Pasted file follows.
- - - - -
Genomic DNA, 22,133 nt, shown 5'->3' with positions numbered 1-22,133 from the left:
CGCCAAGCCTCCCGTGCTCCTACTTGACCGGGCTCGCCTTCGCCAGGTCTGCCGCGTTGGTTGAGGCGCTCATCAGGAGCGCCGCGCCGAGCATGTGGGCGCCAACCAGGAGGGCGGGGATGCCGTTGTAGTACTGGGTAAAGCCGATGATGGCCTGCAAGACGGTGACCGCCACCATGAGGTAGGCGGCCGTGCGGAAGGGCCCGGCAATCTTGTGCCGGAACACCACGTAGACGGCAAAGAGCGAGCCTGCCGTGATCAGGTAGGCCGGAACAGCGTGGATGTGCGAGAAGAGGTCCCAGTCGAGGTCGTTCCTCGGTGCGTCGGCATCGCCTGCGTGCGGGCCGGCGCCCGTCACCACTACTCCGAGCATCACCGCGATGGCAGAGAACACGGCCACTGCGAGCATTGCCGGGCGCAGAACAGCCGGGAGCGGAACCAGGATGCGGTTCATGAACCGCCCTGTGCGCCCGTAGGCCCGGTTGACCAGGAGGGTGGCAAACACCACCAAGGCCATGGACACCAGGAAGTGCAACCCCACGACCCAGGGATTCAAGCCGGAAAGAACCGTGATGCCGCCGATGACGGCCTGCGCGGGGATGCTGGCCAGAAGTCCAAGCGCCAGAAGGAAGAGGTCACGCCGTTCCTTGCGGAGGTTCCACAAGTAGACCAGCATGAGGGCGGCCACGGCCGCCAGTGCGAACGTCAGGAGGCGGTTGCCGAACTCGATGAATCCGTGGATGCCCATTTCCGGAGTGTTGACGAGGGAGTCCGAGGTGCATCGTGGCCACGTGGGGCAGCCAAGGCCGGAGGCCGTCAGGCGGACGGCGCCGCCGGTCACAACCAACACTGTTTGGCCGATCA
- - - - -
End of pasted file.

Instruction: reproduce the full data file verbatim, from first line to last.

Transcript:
Genomic DNA, 22,133 nt, shown 5'->3' with positions numbered 1-22,133 from the left:
CGCCAAGCCTCCCGTGCTCCTACTTGACCGGGCTCGCCTTCGCCAGGTCTGCCGCGTTGGTTGAGGCGCTCATCAGGAGCGCCGCGCCGAGCATGTGGGCGCCAACCAGGAGGGCGGGGATGCCGTTGTAGTACTGGGTAAAGCCGATGATGGCCTGCAAGACGGTGACCGCCACCATGAGGTAGGCGGCCGTGCGGAAGGGCCCGGCAATCTTGTGCCGGAACACCACGTAGACGGCAAAGAGCGAGCCTGCCGTGATCAGGTAGGCCGGAACAGCGTGGATGTGCGAGAAGAGGTCCCAGTCGAGGTCGTTCCTCGGTGCGTCGGCATCGCCTGCGTGCGGGCCGGCGCCCGTCACCACTACTCCGAGCATCACCGCGATGGCAGAGAACACGGCCACTGCGAGCATTGCCGGGCGCAGAACAGCCGGGAGCGGAACCAGGATGCGGTTCATGAACCGCCCTGTGCGCCCGTAGGCCCGGTTGACCAGGAGGGTGGCAAACACCACCAAGGCCATGGACACCAGGAAGTGCAACCCCACGACCCAGGGATTCAAGCCGGAAAGAACCGTGATGCCGCCGATGACGGCCTGCGCGGGGATGCTGGCCAGAAGTCCAAGCGCCAGAAGGAAGAGGTCACGCCGTTCCTTGCGGAGGTTCCACAAGTAGACCAGCATGAGGGCGGCCACGGCCGCCAGTGCGAACGTCAGGAGGCGGTTGCCGAACTCGATGAATCCGTGGATGCCCATTTCCGGAGTGTTGACGAGGGAGTCCGAGGTGCATCGTGGCCACGTGGGGCAGCCAAGGCCGGAGGCCGTCAGGCGGACGGCGCCGCCGGTCACAACCAACACTGTTTGGCCGATCA